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Volume 16 - Page 97 of 151 Index | Zoom | |
The word translated "sincerity" is aptharsia = incorruptibility. Are we to understand
that our love to the Lord is "incorruptible", and that this benediction rests upon those
only whose love will never change, but is incorruptible? This is the opinion of many.
Dr. Bloomfield, however, cites the interpretation of Beza to show that the words
en aphtharsia are to be read with the word "grace" and not with "love". It is the grace of
the Lord that is imperishable, incorruptible, immortal. It is a point that perhaps we
cannot settle. True love is as strong as death. The grace of the Lord is beyond the touch
of corruption. Let us seek to love with all sincerity, and rest upon a grace that reaches
out beyond the grave. Here is the last word of the epistle--"incorruptibility".
Resurrection is stamped on the whole unfolding of the epistle. In chapter 1: it is "the
power to usward that believe", in chapter 2: it is the sphere of our blessings, in
chapter 4: it is seen in the new man, in chapter 5: it forms the exhortation to awake
from sleep, and in chapter 6: it constitutes the strength of the good soldier.
What shall we say unto these things? Who is sufficient for these things? What shall
we render for these things? As we ask these questions in the presence of the Lord there
can be but one answer:--
"I follow after, if that I may laid hold of that for which also I was laid hold of by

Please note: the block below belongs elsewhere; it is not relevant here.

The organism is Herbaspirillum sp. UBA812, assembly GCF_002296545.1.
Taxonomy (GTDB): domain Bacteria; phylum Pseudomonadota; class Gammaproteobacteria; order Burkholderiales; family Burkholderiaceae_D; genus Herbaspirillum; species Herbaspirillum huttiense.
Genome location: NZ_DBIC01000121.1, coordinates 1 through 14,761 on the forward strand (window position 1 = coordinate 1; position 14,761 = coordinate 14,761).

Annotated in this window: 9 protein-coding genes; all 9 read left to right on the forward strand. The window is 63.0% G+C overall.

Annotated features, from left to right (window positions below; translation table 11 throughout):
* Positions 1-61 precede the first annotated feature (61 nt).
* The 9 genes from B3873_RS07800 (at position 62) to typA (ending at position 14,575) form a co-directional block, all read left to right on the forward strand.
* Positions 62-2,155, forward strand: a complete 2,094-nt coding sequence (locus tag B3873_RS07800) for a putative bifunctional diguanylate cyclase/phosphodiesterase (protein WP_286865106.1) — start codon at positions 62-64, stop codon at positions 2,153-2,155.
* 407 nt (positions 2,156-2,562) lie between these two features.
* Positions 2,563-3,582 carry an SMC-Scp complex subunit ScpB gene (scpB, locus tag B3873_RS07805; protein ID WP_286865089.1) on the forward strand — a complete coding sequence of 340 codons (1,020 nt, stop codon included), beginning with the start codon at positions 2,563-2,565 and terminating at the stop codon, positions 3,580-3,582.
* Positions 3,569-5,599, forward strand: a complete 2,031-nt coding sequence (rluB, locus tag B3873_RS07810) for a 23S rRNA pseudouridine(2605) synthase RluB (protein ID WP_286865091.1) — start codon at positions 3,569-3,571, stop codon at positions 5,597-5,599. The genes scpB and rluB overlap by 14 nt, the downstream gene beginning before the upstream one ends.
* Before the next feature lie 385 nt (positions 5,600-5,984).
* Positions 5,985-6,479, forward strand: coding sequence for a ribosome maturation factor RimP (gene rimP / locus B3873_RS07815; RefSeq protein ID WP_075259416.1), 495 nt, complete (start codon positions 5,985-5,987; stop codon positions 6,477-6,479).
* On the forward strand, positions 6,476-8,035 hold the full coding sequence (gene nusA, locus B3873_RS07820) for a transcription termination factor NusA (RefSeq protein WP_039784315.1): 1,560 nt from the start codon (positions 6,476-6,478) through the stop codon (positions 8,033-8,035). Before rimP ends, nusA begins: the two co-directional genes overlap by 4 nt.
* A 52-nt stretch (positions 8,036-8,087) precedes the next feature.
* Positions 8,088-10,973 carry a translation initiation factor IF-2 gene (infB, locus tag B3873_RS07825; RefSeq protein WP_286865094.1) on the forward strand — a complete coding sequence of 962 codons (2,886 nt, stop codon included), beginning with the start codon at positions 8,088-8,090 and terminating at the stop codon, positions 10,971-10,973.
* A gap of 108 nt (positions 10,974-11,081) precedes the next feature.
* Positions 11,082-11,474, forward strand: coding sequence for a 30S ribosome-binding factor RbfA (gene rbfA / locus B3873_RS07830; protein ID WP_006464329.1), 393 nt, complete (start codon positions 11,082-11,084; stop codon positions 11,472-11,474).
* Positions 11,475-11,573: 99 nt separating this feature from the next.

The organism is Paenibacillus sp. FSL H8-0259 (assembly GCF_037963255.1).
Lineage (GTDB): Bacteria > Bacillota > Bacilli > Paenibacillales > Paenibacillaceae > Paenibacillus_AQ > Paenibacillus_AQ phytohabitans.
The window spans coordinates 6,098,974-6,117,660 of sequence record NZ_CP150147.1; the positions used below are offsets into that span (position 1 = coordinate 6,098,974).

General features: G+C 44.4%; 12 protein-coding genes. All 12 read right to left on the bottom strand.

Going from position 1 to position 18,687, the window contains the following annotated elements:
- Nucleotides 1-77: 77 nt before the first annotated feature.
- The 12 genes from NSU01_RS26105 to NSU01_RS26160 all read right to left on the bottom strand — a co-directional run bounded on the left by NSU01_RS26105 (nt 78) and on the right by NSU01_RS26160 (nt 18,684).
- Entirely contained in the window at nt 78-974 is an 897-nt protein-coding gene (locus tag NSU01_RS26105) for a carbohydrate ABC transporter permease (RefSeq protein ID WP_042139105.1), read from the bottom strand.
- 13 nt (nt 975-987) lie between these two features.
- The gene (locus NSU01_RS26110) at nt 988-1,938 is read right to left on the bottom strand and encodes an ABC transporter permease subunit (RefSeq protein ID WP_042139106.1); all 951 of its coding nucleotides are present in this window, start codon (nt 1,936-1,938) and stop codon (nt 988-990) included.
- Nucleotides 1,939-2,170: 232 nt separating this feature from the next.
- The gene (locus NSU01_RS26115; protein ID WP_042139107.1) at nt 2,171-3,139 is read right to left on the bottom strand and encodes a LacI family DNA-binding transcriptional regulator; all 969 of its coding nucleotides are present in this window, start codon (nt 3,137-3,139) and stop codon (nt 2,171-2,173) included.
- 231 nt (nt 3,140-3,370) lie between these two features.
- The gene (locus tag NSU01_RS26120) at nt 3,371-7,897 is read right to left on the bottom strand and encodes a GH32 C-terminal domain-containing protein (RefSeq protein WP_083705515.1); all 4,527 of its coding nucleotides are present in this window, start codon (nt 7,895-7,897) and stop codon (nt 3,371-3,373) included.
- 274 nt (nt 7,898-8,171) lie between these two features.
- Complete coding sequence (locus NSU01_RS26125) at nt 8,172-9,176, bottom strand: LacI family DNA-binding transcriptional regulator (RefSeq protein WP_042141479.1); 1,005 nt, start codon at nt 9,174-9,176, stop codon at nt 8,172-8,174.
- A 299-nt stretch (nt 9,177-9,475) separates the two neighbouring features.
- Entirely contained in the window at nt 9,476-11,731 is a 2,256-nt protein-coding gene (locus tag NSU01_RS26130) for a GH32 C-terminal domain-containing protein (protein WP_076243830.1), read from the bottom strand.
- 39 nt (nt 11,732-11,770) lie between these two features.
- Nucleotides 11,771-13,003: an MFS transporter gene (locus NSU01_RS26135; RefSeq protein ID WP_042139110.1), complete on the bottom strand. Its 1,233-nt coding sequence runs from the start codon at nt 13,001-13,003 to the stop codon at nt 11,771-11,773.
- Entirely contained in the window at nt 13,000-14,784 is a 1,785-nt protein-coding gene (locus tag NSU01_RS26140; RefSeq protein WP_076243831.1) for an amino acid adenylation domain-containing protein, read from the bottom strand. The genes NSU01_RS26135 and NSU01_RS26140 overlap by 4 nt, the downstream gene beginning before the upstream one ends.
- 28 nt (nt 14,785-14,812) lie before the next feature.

Christ Jesus . . . . . but one thing I do, forgetting those things which are behind, and
reaching forth unto those things which are before, according to a mark I press toward the
goal, for the prize of the high calling of God in Christ Jesus" (Phil. 3: 12-14).
So concludes a long but happy, and we trust profitable, study. Though we pass from
the definite study of this epistle to other parts of Scripture, this one epistle more clearly
indicates our peculiar testimony than does any other single book of Scripture. We shall
from time to time revert to this epistle to consider from some fresh angle truth already
reviewed. We shall, if spared to continue this witness, be obliged to remember new
readers and the need for a re-statement of fundamentals. To all who have this precious
truth at heart, who value the "good deposits", and realize both its privilege and
responsibility, we would humbly but most sincerely repeat the apostle's prayer:--
"And for me, that utterance may be given."